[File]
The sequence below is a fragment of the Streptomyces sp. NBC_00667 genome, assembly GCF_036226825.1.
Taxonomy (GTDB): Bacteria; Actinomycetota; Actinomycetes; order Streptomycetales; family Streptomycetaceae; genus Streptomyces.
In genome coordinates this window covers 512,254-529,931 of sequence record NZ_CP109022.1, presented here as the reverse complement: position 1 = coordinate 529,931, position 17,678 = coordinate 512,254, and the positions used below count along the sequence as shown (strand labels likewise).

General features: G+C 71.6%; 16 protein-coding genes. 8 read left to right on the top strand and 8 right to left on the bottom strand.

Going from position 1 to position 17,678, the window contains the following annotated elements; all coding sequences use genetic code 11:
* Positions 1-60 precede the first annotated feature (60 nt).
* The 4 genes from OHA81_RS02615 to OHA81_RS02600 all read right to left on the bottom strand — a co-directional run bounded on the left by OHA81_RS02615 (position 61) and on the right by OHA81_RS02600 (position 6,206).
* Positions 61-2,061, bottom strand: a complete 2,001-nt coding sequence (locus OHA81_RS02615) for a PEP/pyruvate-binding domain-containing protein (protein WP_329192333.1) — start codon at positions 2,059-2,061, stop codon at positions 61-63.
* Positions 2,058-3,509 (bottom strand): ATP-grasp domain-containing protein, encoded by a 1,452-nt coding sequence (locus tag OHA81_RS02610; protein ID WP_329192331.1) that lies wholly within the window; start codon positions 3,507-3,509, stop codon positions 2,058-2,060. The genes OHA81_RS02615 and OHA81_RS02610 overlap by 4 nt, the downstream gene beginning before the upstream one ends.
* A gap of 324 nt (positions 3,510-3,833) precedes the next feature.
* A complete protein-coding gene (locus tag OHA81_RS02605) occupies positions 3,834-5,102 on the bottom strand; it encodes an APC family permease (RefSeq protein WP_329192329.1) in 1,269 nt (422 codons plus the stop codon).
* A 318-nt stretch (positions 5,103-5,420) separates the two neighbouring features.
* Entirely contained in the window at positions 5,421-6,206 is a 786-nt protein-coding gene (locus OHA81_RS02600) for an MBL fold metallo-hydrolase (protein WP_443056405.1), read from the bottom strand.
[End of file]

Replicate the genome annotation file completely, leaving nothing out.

The sequence below is a fragment of the Streptomyces sp. NBC_00667 genome, assembly GCF_036226825.1.
Taxonomy (GTDB): Bacteria; Actinomycetota; Actinomycetes; order Streptomycetales; family Streptomycetaceae; genus Streptomyces.
In genome coordinates this window covers 512,254-529,931 of sequence record NZ_CP109022.1, presented here as the reverse complement: position 1 = coordinate 529,931, position 17,678 = coordinate 512,254, and the positions used below count along the sequence as shown (strand labels likewise).

General features: G+C 71.6%; 16 protein-coding genes. 8 read left to right on the top strand and 8 right to left on the bottom strand.

Going from position 1 to position 17,678, the window contains the following annotated elements; all coding sequences use genetic code 11:
* Positions 1-60 precede the first annotated feature (60 nt).
* The 4 genes from OHA81_RS02615 to OHA81_RS02600 all read right to left on the bottom strand — a co-directional run bounded on the left by OHA81_RS02615 (position 61) and on the right by OHA81_RS02600 (position 6,206).
* Positions 61-2,061, bottom strand: a complete 2,001-nt coding sequence (locus OHA81_RS02615) for a PEP/pyruvate-binding domain-containing protein (protein WP_329192333.1) — start codon at positions 2,059-2,061, stop codon at positions 61-63.
* Positions 2,058-3,509 (bottom strand): ATP-grasp domain-containing protein, encoded by a 1,452-nt coding sequence (locus tag OHA81_RS02610; protein ID WP_329192331.1) that lies wholly within the window; start codon positions 3,507-3,509, stop codon positions 2,058-2,060. The genes OHA81_RS02615 and OHA81_RS02610 overlap by 4 nt, the downstream gene beginning before the upstream one ends.
* A gap of 324 nt (positions 3,510-3,833) precedes the next feature.
* A complete protein-coding gene (locus tag OHA81_RS02605) occupies positions 3,834-5,102 on the bottom strand; it encodes an APC family permease (RefSeq protein WP_329192329.1) in 1,269 nt (422 codons plus the stop codon).
* A 318-nt stretch (positions 5,103-5,420) separates the two neighbouring features.
* Entirely contained in the window at positions 5,421-6,206 is a 786-nt protein-coding gene (locus OHA81_RS02600) for an MBL fold metallo-hydrolase (protein WP_443056405.1), read from the bottom strand.